A meditation on Arts & Culture and my time at HCX – by Tassiana Larochelle, Fundraising Intern

“Self-doubt is probably one of the stages of acclimation in a new culture. It’s a staple for most artists… 

As immigrant artists, for whom so much has been sacrificed, so many dreams have been deferred, we already doubt so much. It might have been simpler, safer to have become the more helpful doctors, lawyers, engineers our parents wanted us to be. When our worlds are literally crumbling we tell ourselves how right they may have been, our elders, about our passive careers as distant witnesses.

Who do we think we are?”

Edwidge Danticat, Creating Dangerously, The Immigrant Artist at Work

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I had left a career in publishing after being reduced to tears in a movie theatre, watching Raoul Peck’s Fatal Assistance. I truly felt I had found my purpose and Haiti Cultural Exchange (HCX) seemed the perfect place to dive in. To be frank, I was unsure of what I could contribute to an arts organization. I have always had a political mind and wondered what benefits or role Haiti Cultural Exchange played apart from some adorning fluffy, lofty ideals that didn’t necessarily contribute to the struggle of my own people to affect change. Had I made the right decision? Should I have just gone to Law school? Surely that would have been more practical. Yet, like plunging into a calm and deep lake, the HCX experience would stir a quiet, profound, and very real change in me.

In working with HCX, I quietly observed the emotional rigor that went into organizing and bringing the community together. From Director Régine M. Roumain‘s agonizing over programming, to Programs and Outreach Coordinator, Jessica Tong‘s energetic zeal for getting the word out about our organization and events, to Development Manager Erika Pettersen‘s steely determination for gathering resources to keep those programs funded. I realized that they themselves were artists, each of them containing within, that characteristic discipline, sacrifice, and dedication that binds them to the work.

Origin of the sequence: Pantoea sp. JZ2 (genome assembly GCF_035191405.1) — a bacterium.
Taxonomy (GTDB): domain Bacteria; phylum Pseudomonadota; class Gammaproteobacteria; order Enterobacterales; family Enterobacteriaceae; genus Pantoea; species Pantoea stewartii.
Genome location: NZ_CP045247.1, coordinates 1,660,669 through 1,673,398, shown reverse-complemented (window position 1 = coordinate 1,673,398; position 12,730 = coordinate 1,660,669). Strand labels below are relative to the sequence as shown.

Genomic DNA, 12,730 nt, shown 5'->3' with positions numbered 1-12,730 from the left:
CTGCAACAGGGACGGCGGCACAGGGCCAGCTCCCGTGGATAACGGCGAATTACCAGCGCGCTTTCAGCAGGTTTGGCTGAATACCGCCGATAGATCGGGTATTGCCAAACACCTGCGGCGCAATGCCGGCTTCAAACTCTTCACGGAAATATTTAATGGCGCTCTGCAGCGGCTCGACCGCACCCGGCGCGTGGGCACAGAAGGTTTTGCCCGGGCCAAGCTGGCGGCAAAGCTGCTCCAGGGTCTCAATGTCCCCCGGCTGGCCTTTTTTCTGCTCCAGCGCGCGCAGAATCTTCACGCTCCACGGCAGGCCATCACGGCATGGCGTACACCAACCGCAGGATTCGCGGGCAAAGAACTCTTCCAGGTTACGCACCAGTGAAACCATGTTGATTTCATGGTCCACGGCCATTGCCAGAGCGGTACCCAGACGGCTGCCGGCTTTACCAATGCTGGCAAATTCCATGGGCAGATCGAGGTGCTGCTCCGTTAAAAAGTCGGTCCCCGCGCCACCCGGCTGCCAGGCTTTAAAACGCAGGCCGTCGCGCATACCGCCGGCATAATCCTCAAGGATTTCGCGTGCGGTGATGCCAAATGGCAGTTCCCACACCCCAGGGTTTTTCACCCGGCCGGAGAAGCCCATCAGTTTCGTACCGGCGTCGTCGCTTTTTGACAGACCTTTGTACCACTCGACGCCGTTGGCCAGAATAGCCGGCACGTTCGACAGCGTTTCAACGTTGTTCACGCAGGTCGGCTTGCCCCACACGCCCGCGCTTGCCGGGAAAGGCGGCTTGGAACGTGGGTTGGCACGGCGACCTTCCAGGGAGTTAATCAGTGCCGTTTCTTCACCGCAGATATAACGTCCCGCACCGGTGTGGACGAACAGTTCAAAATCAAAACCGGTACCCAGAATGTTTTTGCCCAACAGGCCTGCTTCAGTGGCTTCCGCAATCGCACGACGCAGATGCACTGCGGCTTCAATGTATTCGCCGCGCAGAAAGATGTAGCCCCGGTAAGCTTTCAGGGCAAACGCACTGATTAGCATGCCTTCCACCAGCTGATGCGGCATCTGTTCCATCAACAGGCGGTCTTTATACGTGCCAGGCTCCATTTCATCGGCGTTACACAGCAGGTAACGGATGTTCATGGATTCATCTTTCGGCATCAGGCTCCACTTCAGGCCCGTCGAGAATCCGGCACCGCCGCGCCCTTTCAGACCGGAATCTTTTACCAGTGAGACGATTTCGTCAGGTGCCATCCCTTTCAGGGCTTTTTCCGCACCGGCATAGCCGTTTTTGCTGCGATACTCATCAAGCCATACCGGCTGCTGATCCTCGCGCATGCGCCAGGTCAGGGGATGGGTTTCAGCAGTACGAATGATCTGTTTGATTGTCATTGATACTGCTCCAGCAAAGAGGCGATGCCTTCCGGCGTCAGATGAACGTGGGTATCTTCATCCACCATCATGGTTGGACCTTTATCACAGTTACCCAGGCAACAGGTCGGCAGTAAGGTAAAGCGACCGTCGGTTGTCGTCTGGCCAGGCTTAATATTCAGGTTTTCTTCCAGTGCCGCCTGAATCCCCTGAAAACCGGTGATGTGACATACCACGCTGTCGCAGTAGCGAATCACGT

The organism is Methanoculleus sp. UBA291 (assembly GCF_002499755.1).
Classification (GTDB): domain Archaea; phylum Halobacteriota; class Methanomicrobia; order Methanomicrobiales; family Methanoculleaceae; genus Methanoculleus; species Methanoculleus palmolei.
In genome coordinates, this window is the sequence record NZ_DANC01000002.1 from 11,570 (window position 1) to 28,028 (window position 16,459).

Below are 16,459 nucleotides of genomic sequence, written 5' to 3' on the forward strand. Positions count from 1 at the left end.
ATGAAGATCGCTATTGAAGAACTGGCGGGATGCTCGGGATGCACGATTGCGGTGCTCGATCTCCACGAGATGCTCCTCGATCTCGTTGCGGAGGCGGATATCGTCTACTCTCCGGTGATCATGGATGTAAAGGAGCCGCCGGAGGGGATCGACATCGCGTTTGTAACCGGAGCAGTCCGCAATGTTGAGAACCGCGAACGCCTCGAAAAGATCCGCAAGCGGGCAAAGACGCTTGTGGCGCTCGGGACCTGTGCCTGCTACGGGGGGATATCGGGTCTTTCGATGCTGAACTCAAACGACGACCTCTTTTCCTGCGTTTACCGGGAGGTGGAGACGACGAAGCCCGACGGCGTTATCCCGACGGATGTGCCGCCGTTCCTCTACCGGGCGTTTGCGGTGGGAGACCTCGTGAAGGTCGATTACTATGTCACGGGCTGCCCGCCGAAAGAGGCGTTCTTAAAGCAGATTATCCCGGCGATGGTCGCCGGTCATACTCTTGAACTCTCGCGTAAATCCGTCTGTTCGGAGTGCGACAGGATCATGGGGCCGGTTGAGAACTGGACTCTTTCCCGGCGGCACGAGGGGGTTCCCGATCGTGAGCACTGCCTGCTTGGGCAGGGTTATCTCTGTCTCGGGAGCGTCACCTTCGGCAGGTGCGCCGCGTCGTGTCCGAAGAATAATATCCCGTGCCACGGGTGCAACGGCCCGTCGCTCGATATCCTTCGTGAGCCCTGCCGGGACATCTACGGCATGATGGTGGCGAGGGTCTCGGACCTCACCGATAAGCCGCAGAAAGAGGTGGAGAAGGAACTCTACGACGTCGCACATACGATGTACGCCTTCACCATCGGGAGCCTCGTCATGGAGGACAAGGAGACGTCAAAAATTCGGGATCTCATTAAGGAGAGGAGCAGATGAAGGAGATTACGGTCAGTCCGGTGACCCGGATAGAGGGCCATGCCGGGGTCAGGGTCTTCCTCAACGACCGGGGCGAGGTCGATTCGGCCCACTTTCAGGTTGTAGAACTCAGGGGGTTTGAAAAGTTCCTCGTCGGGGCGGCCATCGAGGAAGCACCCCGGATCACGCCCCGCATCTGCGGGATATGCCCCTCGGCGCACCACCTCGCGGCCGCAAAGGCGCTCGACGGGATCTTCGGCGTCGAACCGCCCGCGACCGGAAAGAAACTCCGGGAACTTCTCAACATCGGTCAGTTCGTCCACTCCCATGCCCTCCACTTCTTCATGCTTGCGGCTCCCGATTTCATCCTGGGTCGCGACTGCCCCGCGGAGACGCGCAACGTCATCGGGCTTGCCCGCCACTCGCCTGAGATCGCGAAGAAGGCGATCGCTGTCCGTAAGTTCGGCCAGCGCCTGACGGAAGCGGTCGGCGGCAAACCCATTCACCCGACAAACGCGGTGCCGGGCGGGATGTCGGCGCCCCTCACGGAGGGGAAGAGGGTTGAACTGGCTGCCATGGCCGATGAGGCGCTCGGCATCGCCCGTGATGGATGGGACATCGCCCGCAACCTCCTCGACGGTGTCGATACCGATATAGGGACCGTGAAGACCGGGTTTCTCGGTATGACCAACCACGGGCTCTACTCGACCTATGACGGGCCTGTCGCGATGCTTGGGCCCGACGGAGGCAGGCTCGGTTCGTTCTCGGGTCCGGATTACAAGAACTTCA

So, why HCX? Because it holds a space not only for artists to determine their own narratives but in placing these artists in non-artistic environments, they create a space for participants to recognize the more creative aspects of themselves. Thus recognizing themselves, their lives and circumstances in completely new contexts. It is a strategic use of arts & culture for people to understand their own power which is so vital on the road to policy shifts.

Why HCX? Because in light of the recent mass deportation attempts by its government to “socially cleanse” the Dominican Republic of Haitians and Dominicans of Haitian descent, my own response to the injustice has shifted. I think of Yelaine Rodriguez, who in the last year, contacted HCX to support a show gathering 27 artist of both Haitian and Dominican heritage, that would explore the strained relationship between the two countries resulting in the “La Lucha” exhibit of earlier this year. I think of the people who came to see that exhibit and how they stood united against the efforts of pro-deportation Dominican protestors who tried to ruin the exhibit. I see the threat of creativity, I see the danger it poses, and I understand art as strategy, a practice, a lifestyle. I understand the individual and collective duty it has towards community. My reaction had shifted without my knowledge from anger to compassion in the critical sense.

Why HCX? Because, with every An’ n Pale, every Selebrasyon!, every Haiti Film Fest, Mizik Ayiti!, HCX said to me, to us, “Here’s what reality could mean; we could all be together in a different way, where there really is room to celebrate all of our cultures and appreciate our differences instead of fearing them. Where your story glamorous or fractured can be explored and reflected with dignity and respect.”

I have lived this practice, this reality, every week with co-workers and fellow interns of different and similar backgrounds. I have been in conversation with wondrous and magical thinkers who challenged me to be less obtuse, to appreciate the intrinsic value of culture, history, opinions, dialogue, collaboration, positivity, creativity, and integrity— all nouns, coincidently, that form part of HCX’s mission statement. Though I leave in my capacity as an intern/staff member — I am now and will remain an ambassador for HCX and its mission.

 

This entry was posted on Wednesday, July 8th, 2015 at 6:30 pm and is filed under Archive, Uncategorized. You can follow any responses to this entry through the RSS 2.0 feed. You can leave a response, or trackback from your own site.